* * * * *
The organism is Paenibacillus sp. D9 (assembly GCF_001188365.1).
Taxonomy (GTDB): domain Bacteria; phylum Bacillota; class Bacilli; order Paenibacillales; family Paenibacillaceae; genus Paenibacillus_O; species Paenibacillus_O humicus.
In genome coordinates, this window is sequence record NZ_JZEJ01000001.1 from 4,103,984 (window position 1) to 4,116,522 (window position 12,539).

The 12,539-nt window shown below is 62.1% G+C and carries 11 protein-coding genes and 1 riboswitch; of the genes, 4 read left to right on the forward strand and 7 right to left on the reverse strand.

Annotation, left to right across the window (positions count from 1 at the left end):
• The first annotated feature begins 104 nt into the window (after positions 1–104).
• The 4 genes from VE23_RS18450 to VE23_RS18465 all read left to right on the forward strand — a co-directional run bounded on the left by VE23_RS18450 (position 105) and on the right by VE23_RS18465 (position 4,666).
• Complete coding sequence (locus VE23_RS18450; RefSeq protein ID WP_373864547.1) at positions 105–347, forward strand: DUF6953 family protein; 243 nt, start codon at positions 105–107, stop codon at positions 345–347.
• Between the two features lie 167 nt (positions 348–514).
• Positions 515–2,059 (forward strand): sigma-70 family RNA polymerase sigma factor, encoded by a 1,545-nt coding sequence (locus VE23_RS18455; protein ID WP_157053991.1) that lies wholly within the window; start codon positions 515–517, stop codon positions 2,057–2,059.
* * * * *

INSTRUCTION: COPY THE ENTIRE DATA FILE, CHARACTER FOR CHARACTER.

The organism is Paenibacillus sp. D9 (assembly GCF_001188365.1).
Taxonomy (GTDB): domain Bacteria; phylum Bacillota; class Bacilli; order Paenibacillales; family Paenibacillaceae; genus Paenibacillus_O; species Paenibacillus_O humicus.
In genome coordinates, this window is sequence record NZ_JZEJ01000001.1 from 4,103,984 (window position 1) to 4,116,522 (window position 12,539).

The 12,539-nt window shown below is 62.1% G+C and carries 11 protein-coding genes and 1 riboswitch; of the genes, 4 read left to right on the forward strand and 7 right to left on the reverse strand.

Annotation, left to right across the window (positions count from 1 at the left end):
• The first annotated feature begins 104 nt into the window (after positions 1–104).
• The 4 genes from VE23_RS18450 to VE23_RS18465 all read left to right on the forward strand — a co-directional run bounded on the left by VE23_RS18450 (position 105) and on the right by VE23_RS18465 (position 4,666).
• Complete coding sequence (locus VE23_RS18450; RefSeq protein ID WP_373864547.1) at positions 105–347, forward strand: DUF6953 family protein; 243 nt, start codon at positions 105–107, stop codon at positions 345–347.
• Between the two features lie 167 nt (positions 348–514).
• Positions 515–2,059 (forward strand): sigma-70 family RNA polymerase sigma factor, encoded by a 1,545-nt coding sequence (locus VE23_RS18455; protein ID WP_157053991.1) that lies wholly within the window; start codon positions 515–517, stop codon positions 2,057–2,059.